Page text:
After all the ridicule, why do Hurricane Sandy reporters still stand in wind and water for live TV?
As coverage of Hurricane Sandy filled cable TV channels, network newscasts and social media on Monday, it was a stubborn, repeatedly recurring sight — no matter how much ridicule it inspired online:
TV reporters stumbling in high winds, big waves and harsh weather.
ABC's Matt Gutman and his crew were tossed around by waves on the North Carolina coast Monday during a report for Good Morning America. Today show forecaster Al Roker, whose on-camera tumble during a 2005 report on Hurricane Wilma remains a viral hit, tweeted a photo of himself standing feet away from gigantic waves in Point Pleasant Beach, N.J.
CNN's Ashleigh Banfield could barely be understood during a report from windblown Battery Park and her colleague Ali Velshi spent so much time outside, Twitter began filling with comments begging the channel to let him go indoors.
Even CBS anchor Scott Pelley delivered an hourlong Evening News report from a blustery New Jersey spot Monday, hair dripping with moisture.
Does any of this really help cover a storm estimated to cut off power for 6 million people, affecting millions more with wind damage, flooding and rain?
Helen Swenson, senior vice president of live programming for the Weather Channel, offered an emphatic yes.
"The power of mother nature is best felt through pictures," said Swenson, an Inverness-raised University of Florida alum with experience covering hurricanes for TV stations in Miami and West Palm Beach. "We're in the business of conveying that drama."
At ABC News, James Goldston, the network's senior vice president of content and development, said Gutman thought he was in a safe area, only to be knocked over by a "rogue wave" forcing his team to move to higher ground. "We don't want unnecessary heroics," he said.
Such shots are an often-necessary result of the "arms race" that breaks out when competing news outlets try to dominate coverage of the same event, said Stacey Woelfel, news director at KOMU-TV in Missouri and an associate professor at the Missouri School of Journalism.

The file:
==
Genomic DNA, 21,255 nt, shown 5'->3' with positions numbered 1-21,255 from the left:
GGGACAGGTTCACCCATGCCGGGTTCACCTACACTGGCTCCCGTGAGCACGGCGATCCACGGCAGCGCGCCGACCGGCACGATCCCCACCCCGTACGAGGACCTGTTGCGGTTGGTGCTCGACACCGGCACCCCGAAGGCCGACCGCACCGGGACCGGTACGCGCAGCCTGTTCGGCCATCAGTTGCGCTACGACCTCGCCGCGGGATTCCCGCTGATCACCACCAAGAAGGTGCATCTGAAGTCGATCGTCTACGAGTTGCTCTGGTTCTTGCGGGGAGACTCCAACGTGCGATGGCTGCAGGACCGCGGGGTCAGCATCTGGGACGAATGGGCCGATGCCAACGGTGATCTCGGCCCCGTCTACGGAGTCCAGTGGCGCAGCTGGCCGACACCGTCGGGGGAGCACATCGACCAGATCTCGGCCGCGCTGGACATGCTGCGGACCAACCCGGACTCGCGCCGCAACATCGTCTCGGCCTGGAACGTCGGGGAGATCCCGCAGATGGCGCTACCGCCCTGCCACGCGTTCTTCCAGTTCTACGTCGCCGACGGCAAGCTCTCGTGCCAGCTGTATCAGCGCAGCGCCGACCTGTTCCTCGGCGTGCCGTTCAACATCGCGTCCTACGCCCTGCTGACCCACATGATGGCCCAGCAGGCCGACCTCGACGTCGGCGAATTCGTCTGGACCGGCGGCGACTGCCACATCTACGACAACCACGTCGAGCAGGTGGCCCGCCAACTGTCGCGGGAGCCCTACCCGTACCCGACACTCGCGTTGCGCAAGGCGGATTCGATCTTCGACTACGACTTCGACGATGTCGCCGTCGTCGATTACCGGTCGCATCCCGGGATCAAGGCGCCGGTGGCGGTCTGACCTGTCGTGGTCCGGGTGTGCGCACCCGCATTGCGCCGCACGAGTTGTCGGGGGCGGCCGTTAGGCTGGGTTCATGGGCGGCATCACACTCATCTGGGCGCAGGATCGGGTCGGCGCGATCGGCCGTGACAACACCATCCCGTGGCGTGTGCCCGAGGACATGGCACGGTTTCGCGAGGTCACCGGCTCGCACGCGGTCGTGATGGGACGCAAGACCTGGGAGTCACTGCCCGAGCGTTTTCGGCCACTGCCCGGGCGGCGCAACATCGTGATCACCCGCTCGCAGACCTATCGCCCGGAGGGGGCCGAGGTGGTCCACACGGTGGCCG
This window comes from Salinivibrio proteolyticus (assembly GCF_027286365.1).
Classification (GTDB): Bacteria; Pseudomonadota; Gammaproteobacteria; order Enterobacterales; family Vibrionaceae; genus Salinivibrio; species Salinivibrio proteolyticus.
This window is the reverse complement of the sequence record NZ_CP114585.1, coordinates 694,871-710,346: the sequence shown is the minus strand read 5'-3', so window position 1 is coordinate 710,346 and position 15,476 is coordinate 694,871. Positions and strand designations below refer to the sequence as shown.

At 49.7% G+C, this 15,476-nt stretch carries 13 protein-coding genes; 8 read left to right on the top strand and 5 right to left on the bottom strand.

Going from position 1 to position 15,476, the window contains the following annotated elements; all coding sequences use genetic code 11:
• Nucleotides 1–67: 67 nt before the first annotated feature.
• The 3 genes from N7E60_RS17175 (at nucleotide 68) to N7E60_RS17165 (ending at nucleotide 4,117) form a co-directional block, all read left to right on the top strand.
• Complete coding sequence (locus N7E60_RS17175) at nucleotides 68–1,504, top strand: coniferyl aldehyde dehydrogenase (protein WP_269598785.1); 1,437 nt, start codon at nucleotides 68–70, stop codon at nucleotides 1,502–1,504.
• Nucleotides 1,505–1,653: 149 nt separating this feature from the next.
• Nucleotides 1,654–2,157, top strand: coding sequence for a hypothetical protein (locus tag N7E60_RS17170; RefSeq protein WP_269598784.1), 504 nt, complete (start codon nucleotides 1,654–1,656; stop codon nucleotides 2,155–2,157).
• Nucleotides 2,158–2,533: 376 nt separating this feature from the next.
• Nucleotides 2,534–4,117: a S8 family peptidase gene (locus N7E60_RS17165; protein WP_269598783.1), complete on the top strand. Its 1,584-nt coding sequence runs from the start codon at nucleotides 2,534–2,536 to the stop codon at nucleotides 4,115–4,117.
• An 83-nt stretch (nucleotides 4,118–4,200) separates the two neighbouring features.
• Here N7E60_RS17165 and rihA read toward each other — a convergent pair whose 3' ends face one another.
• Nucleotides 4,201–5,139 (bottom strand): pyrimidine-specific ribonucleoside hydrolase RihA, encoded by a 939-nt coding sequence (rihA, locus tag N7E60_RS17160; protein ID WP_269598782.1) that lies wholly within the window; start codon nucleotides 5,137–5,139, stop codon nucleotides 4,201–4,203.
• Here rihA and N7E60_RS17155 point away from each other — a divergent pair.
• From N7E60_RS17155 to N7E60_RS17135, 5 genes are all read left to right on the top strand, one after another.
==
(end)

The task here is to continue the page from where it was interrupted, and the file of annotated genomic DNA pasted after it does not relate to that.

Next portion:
"Is it ratings driven?" he asked. "Sure, but it's also reporters going where the audience isn't able to go. Where it crosses the line ... if people laugh at you or fear for your life, you're distracting from the story."
Network TV morning shows were expected to devote all their time to Hurricane Sandy coverage today, following extended newscasts and primetime reports Monday. Throughout the night, reporters in NYC lit up Twitter with reports of trying to broadcast without power, with CNN's Anderson Cooper anchoring his show by cellphone, among others.
And their efforts moved beyond TV: ABC News used a social media desk to push all of its content onto platforms like Twitter and Facebook, while the Weather Channel streamed coverage of the storm on its own sites and YouTube, attracting over 1 million stream starts.
Online consumers faced challenges. The Weather Channel and CNN mistakenly reported that the New York Stock Exchange was flooded, and those surfing Twitter Monday faces a wide array of fake or mislabeled images supposedly from the storm. Poynter.org has a great guide for sussing out the real from the unreal here.
Newspapers such as the New York Times, Wall Street Journal and Baltimore Sun dropped their website paywalls. And news outlets ranging from the Sun to CNN and the Weather Channel agreed to avoid using the term "frankenstorm," for fear of trivializing a major emergency; the Weather Channel uses the more convention term, "Superstorm."
Several New York-based entertainment shows also were canceled Monday, including the Daily Show, Colbert Report and Jimmy Kimmel Live, which had traveled from Los Angeles for a week's worth of shows from the host's Brooklyn hometown. CBS also yanked new episodes of its Monday primetime shows.
This was a dance Florida residents know well, the seemingly endless stories about preparations and possible damage before a storm slowly wreaks havoc.
Still, those live shots where reporters warn people about the same weather they're standing in — one CNN reporter even criticized a family while showing them waving happily on camera — will be with us for a while.
"We're out to show how dangerous mother nature is," Swenson said. "For every live shot you see on the air, you don't see all the times we tell them to shut down, or reporters tell us they're shutting down."
Social media also provided lots of compelling footage, from an explosion at a power substation and the collapse of an apartment building facade.